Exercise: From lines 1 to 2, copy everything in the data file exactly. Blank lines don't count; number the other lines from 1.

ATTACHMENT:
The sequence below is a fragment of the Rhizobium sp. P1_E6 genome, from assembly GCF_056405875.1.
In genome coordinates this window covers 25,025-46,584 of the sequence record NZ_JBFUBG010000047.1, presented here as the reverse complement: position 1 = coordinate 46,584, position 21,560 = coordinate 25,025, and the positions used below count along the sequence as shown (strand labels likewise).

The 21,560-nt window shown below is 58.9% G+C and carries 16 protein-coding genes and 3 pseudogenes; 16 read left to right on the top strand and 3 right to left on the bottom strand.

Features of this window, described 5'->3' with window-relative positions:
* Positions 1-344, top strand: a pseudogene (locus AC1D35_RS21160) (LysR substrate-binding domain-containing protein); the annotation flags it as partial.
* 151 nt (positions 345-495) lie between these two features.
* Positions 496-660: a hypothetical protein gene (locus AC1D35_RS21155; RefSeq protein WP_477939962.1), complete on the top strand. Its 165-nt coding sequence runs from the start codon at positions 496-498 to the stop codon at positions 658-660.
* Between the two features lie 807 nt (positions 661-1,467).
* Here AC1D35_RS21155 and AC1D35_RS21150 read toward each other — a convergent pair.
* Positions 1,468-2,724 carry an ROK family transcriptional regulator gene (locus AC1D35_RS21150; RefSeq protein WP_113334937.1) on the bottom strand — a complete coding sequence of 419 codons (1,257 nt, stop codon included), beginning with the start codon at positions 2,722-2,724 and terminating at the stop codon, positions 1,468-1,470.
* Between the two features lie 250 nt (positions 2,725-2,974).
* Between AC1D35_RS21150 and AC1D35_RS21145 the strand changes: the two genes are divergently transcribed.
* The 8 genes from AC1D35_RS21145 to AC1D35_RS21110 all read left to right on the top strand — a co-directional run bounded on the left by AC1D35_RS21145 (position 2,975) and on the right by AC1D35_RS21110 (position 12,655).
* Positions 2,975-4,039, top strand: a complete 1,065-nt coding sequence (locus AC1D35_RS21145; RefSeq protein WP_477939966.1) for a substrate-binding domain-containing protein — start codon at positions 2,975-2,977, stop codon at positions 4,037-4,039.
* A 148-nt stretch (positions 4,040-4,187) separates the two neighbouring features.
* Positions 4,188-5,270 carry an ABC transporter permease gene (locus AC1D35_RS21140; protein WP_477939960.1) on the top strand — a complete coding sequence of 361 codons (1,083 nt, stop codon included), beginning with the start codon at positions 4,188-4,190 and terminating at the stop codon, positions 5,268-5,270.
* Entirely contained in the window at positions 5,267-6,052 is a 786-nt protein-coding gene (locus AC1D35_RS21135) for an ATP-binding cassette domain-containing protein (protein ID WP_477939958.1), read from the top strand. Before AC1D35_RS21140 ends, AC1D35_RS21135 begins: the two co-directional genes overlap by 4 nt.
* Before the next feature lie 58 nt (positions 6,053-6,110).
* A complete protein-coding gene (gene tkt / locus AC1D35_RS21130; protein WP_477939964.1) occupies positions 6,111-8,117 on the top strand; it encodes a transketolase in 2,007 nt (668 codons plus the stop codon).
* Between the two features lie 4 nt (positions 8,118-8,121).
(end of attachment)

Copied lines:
The sequence below is a fragment of the Rhizobium sp. P1_E6 genome, from assembly GCF_056405875.1.
In genome coordinates this window covers 25,025-46,584 of the sequence record NZ_JBFUBG010000047.1, presented here as the reverse complement: position 1 = coordinate 46,584, position 21,560 = coordinate 25,025, and the positions used below count along the sequence as shown (strand labels likewise).